can facilitate creating a welcoming environment
for all of our patients. Let’s review the self-assessment questions that you saw earlier in this module. Number one: a transgender man
is someone who was assigned female at birth, but identifies as male. This is true. Number two: the best way to
assess which pronoun to use when addressing a transgender patient is to use the sex listed
in their medical record. This is false, the best way to
know what to call a patient, and what pronouns they
use, is to ask them. Thank you for viewing module one, which provided a basic introduction to the care of transgender and
gender non-conforming people. For more information, you might consider reviewing the following sources.


  1. People that happened that way keep trying to provoke the wrong issues and people with their transgender prevention recordings which will probably happen to them anyway because of their right wrong recordings.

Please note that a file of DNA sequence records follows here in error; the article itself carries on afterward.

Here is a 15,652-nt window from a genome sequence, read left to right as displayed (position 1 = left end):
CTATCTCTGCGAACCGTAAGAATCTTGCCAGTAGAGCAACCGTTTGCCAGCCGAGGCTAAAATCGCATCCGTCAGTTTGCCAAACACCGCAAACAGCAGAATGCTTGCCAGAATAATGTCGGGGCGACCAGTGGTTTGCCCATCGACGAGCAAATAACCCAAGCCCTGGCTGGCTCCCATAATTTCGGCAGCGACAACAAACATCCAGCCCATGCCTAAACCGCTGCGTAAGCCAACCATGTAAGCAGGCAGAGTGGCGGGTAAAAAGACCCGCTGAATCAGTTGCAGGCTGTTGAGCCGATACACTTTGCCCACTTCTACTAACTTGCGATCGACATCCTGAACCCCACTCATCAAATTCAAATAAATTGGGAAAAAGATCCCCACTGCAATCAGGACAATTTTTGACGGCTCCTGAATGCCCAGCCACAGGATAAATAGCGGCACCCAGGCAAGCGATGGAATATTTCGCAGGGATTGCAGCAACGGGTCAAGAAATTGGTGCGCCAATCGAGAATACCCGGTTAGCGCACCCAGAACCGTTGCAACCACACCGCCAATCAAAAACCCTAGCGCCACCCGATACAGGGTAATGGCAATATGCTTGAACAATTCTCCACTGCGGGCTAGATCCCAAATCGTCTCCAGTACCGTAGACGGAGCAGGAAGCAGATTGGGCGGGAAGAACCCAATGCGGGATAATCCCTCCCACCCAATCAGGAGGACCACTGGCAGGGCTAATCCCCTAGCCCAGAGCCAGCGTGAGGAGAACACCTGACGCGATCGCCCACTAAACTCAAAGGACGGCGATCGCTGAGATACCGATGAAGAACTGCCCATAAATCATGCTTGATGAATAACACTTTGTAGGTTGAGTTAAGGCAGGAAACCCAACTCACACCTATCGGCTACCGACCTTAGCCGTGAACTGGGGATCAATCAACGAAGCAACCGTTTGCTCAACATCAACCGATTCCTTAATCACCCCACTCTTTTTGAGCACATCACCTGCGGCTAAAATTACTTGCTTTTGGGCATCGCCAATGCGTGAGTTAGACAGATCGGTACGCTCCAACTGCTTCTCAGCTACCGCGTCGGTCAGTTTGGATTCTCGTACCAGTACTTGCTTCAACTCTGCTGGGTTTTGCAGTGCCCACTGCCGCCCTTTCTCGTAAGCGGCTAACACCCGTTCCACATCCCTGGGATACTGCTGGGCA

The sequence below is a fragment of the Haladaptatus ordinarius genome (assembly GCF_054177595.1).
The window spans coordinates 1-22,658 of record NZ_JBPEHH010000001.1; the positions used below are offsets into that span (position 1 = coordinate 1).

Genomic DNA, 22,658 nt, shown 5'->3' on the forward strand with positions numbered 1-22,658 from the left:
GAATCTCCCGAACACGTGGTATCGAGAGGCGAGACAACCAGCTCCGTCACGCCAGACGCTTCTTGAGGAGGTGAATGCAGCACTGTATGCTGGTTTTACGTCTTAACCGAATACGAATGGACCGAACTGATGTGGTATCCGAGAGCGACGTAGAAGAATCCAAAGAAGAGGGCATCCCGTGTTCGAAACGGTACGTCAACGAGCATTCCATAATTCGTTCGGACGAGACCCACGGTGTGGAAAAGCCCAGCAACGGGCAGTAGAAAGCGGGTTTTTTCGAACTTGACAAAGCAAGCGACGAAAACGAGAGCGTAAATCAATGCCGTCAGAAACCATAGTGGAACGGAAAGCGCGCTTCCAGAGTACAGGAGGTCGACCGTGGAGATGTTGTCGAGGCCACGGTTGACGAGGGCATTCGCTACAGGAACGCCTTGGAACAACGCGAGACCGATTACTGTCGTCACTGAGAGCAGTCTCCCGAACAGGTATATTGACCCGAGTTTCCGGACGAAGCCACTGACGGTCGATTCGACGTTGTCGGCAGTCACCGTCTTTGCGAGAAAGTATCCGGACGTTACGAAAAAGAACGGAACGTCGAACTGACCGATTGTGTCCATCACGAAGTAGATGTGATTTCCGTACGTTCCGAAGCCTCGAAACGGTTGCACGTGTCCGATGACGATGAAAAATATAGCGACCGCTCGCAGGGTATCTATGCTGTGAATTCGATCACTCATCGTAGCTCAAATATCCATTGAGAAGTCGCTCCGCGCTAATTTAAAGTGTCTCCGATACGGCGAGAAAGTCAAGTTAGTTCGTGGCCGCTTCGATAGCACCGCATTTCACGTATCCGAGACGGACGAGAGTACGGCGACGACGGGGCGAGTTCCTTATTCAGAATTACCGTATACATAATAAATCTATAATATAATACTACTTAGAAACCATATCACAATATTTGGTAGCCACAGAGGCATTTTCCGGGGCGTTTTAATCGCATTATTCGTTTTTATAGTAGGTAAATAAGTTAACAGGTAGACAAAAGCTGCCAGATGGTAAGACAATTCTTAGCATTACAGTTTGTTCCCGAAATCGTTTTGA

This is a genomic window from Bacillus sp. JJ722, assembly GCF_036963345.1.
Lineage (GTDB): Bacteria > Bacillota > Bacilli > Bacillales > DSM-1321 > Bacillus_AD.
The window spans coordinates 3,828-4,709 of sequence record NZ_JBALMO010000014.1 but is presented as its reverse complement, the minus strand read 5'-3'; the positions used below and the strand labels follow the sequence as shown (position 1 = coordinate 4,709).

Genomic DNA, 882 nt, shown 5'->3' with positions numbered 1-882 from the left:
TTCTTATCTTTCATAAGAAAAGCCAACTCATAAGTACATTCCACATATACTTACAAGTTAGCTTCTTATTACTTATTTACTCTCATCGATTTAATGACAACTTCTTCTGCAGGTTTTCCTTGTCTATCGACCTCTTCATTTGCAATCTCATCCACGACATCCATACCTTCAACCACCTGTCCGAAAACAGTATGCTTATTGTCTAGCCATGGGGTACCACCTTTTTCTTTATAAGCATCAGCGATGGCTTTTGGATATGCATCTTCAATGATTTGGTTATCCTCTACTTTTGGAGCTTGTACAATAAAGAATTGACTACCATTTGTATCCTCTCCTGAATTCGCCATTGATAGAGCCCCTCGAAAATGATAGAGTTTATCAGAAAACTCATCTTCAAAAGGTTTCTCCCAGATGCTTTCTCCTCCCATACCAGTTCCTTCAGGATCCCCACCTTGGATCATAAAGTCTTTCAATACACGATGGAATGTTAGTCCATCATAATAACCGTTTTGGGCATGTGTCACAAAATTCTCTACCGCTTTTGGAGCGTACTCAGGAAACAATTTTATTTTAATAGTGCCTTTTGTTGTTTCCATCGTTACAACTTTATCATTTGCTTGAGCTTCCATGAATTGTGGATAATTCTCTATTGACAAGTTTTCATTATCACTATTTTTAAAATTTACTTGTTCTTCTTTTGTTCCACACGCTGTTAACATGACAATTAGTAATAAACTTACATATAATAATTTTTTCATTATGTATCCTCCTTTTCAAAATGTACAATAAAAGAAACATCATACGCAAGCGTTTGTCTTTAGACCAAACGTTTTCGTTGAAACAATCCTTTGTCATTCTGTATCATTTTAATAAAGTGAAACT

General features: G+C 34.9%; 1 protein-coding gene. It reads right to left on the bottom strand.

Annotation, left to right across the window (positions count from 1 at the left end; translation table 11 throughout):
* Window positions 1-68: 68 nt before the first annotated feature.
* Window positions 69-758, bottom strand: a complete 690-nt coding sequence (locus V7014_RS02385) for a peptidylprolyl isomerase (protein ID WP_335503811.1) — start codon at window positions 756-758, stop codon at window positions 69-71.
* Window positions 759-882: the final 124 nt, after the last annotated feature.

2. Sex isn't "assigned" at birth. It is observed and recorded.

    Sex assignment has a specific meaning for people with intersex conditions / DSDs and this term should not be misapplied, or its use promoted, to people self-labelling or describing as "transgender".

  3. Medicine is based on facts and biology not fantasy. There are male and female body's. Health care providers should not be burdoned with made up genders